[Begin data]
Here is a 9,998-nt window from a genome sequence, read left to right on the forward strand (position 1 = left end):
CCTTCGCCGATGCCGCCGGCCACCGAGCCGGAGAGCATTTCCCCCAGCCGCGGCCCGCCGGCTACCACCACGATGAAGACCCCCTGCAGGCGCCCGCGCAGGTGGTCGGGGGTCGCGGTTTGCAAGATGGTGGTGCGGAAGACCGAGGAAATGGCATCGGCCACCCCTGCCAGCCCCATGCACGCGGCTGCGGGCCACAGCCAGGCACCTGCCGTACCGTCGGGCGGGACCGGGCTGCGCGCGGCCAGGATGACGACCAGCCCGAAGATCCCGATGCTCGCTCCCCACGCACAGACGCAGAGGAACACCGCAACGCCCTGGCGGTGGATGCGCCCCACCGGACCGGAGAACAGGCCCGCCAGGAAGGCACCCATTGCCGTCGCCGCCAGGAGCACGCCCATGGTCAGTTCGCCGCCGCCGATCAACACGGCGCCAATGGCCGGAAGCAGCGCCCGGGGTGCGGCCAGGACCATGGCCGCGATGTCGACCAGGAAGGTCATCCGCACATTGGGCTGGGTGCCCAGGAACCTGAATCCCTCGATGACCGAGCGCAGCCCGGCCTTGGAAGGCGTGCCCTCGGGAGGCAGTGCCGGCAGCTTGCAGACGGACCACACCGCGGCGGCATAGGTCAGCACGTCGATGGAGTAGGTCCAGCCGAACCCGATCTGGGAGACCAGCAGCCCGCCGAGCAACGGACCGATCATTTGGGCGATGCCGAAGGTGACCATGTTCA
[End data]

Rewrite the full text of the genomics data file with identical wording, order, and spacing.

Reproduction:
Here is a 9,998-nt window from a genome sequence, read left to right on the forward strand (position 1 = left end):
CCTTCGCCGATGCCGCCGGCCACCGAGCCGGAGAGCATTTCCCCCAGCCGCGGCCCGCCGGCTACCACCACGATGAAGACCCCCTGCAGGCGCCCGCGCAGGTGGTCGGGGGTCGCGGTTTGCAAGATGGTGGTGCGGAAGACCGAGGAAATGGCATCGGCCACCCCTGCCAGCCCCATGCACGCGGCTGCGGGCCACAGCCAGGCACCTGCCGTACCGTCGGGCGGGACCGGGCTGCGCGCGGCCAGGATGACGACCAGCCCGAAGATCCCGATGCTCGCTCCCCACGCACAGACGCAGAGGAACACCGCAACGCCCTGGCGGTGGATGCGCCCCACCGGACCGGAGAACAGGCCCGCCAGGAAGGCACCCATTGCCGTCGCCGCCAGGAGCACGCCCATGGTCAGTTCGCCGCCGCCGATCAACACGGCGCCAATGGCCGGAAGCAGCGCCCGGGGTGCGGCCAGGACCATGGCCGCGATGTCGACCAGGAAGGTCATCCGCACATTGGGCTGGGTGCCCAGGAACCTGAATCCCTCGATGACCGAGCGCAGCCCGGCCTTGGAAGGCGTGCCCTCGGGAGGCAGTGCCGGCAGCTTGCAGACGGACCACACCGCGGCGGCATAGGTCAGCACGTCGATGGAGTAGGTCCAGCCGAACCCGATCTGGGAGACCAGCAGCCCGCCGAGCAACGGACCGATCATTTGGGCGATGCCGAAGGTGACCATGTTCA